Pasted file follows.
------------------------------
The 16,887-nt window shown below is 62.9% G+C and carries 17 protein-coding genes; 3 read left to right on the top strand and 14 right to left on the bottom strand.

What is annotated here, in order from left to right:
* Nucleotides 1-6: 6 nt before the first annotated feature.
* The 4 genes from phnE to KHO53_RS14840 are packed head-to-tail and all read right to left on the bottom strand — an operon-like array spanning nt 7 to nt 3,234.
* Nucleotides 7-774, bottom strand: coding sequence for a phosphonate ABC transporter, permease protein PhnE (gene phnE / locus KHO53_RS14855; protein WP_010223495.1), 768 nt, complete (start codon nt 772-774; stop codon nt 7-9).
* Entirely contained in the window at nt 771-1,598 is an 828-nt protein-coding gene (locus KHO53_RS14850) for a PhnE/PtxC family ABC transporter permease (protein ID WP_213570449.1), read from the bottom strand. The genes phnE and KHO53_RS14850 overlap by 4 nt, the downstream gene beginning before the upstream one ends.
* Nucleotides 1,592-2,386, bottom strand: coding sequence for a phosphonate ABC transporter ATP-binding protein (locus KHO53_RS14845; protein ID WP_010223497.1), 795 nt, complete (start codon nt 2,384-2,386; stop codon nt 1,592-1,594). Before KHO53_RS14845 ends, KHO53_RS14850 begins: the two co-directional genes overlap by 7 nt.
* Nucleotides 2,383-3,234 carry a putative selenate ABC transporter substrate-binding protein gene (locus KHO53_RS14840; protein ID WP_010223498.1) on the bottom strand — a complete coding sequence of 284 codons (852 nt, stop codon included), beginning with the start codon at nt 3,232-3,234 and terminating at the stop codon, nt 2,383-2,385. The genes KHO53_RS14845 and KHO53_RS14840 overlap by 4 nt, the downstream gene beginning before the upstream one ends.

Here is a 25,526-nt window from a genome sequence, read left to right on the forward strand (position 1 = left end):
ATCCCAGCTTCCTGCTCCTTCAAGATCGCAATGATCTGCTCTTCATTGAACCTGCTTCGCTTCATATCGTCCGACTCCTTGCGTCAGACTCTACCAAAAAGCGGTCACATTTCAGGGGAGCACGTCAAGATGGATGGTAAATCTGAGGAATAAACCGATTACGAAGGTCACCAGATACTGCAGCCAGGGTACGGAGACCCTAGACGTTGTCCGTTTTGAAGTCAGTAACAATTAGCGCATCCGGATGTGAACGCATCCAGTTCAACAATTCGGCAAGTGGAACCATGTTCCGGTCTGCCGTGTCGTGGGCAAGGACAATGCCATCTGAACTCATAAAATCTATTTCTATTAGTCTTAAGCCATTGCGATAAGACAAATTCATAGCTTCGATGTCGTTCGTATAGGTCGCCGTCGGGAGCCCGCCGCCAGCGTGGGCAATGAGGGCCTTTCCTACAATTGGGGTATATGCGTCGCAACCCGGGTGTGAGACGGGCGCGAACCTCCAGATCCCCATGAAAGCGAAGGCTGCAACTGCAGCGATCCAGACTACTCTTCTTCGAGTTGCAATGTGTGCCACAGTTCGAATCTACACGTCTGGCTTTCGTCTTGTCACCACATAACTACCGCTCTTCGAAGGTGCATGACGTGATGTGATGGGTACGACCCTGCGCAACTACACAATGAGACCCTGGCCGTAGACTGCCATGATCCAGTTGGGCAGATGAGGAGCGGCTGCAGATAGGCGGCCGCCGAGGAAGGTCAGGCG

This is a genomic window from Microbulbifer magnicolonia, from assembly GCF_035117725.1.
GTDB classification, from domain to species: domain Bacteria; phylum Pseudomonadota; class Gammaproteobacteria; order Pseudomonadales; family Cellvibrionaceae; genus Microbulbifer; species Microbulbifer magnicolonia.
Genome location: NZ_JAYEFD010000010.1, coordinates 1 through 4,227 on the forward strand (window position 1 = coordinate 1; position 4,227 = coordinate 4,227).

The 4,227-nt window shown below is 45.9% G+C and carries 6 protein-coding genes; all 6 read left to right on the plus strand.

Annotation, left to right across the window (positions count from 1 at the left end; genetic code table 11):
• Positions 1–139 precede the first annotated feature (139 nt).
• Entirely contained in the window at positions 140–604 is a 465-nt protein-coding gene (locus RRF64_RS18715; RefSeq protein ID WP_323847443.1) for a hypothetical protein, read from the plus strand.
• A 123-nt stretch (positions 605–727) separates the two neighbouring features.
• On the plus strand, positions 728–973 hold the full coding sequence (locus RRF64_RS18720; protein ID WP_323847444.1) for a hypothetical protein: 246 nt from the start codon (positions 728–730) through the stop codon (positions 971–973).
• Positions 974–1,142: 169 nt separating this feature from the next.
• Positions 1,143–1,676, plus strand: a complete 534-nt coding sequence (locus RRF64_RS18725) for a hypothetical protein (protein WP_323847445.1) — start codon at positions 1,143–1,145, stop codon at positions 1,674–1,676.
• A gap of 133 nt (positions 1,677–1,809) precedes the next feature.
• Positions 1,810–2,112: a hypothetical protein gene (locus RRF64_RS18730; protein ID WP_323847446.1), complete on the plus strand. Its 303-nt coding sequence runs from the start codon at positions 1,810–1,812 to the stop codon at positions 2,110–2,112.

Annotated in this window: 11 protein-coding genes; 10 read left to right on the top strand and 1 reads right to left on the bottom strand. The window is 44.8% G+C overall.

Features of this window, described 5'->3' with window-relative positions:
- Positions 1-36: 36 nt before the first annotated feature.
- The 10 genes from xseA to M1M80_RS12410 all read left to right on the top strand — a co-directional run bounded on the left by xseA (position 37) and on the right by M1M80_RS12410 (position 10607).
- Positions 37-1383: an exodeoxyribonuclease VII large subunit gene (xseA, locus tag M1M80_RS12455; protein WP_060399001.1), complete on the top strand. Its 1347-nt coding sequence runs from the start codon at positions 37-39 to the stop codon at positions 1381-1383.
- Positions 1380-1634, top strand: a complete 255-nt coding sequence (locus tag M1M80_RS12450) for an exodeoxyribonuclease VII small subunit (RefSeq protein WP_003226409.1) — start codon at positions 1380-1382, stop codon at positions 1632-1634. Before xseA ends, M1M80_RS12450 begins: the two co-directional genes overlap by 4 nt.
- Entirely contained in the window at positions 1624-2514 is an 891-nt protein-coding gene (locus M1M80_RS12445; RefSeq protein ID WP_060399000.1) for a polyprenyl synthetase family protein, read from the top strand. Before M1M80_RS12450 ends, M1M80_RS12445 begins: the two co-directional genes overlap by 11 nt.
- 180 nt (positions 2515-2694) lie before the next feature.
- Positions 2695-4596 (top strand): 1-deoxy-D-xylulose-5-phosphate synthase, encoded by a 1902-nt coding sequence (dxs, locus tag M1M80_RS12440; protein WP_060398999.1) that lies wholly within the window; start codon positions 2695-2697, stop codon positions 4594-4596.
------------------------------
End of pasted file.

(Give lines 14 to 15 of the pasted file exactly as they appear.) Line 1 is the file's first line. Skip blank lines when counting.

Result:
The 4,227-nt window shown below is 45.9% G+C and carries 6 protein-coding genes; all 6 read left to right on the plus strand.

Annotation, left to right across the window (positions count from 1 at the left end; genetic code table 11):